Boat insurance is a hefty chunk of that total and each year it is a hard decision to pay that large annual premium. But we personally knew as casual acquaintances 7 boats that have been lost in the South Pacific in the past 2 years, so we reluctantly renew the insurance each year and fork over the money. It isn't like the old days. If your boat is lost anywhere other than in open ocean, you will be responsible for paying for the environmental damage. That cost alone will be more than the annual premium for any insurance coverage. Friends recently lost their boat on a reef in Samoa and they did not have insurance. They had to pay $12,500 for hitting that reef before they were allowed to depart Samoa. As much as I would love to apply that 11.6% of our cruising expenses to being able to spend more years out here, that would be a reckless decision.

Whatever you think it will cost to cruise.....double that number."

Judy
S/V BeBe
currently in Malaysia and halfway through our circumnavigation
 

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Good person financial management should always involve having a budget whether your cruising on a boat or living on land. Good financial management means keeping track of expenses. I'm a crappy money manager but my wife on the other hand has everything budgeted and tracks all spending using Quicken program.

Making a proper budget takes a lot of work initially to get figures which make sense and cover all expenses. Then a constant review is necessary to ensure the budgeted amounts reasonably reflect actual expenditures.

Can a couple live on $3,000 per month? Sure, but is that the way your going to live or is it way high? Each couple has to figure it out for their comfort level.

Some expenses:
-food
-insurance
-medical
-fuel
-maintenance
-repairs
-marina
-moorings
-booze
-entertainment
-dining out
-communications; cell phones and internet
-port entry fees
-land travel
-water
-charitable donations

On top of these there are expenses involved in land based stuff.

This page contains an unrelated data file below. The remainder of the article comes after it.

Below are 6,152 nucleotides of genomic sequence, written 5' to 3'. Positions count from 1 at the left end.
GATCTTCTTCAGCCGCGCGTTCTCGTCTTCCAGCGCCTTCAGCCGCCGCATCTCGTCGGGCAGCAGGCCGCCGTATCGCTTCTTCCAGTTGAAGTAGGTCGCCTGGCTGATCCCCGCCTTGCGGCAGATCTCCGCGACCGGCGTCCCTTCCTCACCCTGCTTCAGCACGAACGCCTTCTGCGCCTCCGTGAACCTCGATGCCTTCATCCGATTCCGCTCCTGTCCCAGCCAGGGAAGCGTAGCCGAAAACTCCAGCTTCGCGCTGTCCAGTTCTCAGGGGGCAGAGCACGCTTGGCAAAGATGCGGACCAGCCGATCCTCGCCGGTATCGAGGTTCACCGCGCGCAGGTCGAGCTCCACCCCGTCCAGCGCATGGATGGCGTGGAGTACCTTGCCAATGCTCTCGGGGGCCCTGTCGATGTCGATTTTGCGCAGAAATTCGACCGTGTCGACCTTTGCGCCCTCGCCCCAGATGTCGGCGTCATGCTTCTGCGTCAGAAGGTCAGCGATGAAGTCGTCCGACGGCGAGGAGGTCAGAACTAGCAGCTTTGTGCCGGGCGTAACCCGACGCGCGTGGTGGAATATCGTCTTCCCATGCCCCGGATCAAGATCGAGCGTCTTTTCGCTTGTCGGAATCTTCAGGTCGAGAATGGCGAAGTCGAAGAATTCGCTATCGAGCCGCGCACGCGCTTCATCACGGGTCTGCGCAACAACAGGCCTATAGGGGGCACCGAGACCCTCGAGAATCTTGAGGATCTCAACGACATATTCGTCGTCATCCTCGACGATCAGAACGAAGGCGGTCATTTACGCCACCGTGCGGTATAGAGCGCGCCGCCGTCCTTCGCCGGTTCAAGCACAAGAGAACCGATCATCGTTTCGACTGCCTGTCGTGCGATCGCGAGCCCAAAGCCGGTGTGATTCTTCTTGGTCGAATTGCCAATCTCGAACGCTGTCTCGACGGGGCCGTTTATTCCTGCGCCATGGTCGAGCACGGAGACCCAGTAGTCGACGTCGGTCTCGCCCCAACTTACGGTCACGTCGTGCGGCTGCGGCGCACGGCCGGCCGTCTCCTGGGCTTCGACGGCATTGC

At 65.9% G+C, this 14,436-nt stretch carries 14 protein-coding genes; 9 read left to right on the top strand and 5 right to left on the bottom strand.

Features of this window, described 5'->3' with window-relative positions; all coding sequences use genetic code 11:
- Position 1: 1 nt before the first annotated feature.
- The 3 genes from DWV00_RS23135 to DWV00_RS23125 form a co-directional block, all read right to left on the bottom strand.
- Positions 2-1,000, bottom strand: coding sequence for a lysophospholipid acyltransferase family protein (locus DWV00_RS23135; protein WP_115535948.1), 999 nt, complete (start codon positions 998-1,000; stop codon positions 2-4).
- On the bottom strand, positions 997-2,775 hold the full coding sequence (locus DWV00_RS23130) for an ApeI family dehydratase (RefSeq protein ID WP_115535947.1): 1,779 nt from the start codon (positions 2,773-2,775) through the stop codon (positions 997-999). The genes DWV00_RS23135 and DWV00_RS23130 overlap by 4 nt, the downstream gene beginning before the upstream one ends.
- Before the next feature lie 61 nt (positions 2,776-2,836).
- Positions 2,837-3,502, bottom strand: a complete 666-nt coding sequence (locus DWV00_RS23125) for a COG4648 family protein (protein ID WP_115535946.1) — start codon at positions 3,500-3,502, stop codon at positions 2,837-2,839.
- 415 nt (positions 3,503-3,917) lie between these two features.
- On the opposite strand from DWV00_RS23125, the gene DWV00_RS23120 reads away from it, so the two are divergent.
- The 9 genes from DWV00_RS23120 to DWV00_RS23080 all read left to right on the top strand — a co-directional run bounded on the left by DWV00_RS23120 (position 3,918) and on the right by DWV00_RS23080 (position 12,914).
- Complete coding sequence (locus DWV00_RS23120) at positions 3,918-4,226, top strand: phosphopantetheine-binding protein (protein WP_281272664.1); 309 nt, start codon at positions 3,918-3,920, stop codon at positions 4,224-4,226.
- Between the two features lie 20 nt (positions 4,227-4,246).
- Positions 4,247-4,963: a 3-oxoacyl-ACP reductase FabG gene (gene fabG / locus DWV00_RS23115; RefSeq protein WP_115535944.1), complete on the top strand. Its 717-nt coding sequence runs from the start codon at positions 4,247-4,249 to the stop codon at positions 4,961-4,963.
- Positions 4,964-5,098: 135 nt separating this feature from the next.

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Sailboat Reboot
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I too was frustrated by the "it depends." I own a 42' sailboat and have done some cruising in North and Central American, Portugal, Spain and the Canaries, and in the Caribbean.

Initial Capital Costs

I owned my boat. It went through three phases: family cruiser, racer, and finally full time cruising. Each transition resulted in a major capital outlay. My racing outlay was almost completely for safety equipment: life raft, jacklines, harnesses, excellent life jackets, throwing lines, etc. Moving to cruising I had a new set of expenditures: dinghy, outboard motor, solar panels, water maker, SSB radio, email modem, satphone, mast steps, tricolor, AIS and so forth. Not to mention little things that cropped up: boom preventers, dingy hoist, etc. I strongly suggest that you make these expenditures before you retire and are living on a fixed income.

Ongoing Maintenance

Hard to quantify as it is very dependent on your cruising style. I have traveled about 4 to 5 thousand nautical miles per year since I was cruising. I have had to replace sails, paint the bottom regularly, and do a lot of small things that add up to a lot of money - I dragged in a fierce thunderstorm and had to replace the rudder, sails wear out or at least need to be restitched, shackles break, blocks pop, the wear and tear of salt water on little things like cotter pins creates a constant stream of maintenance expenses.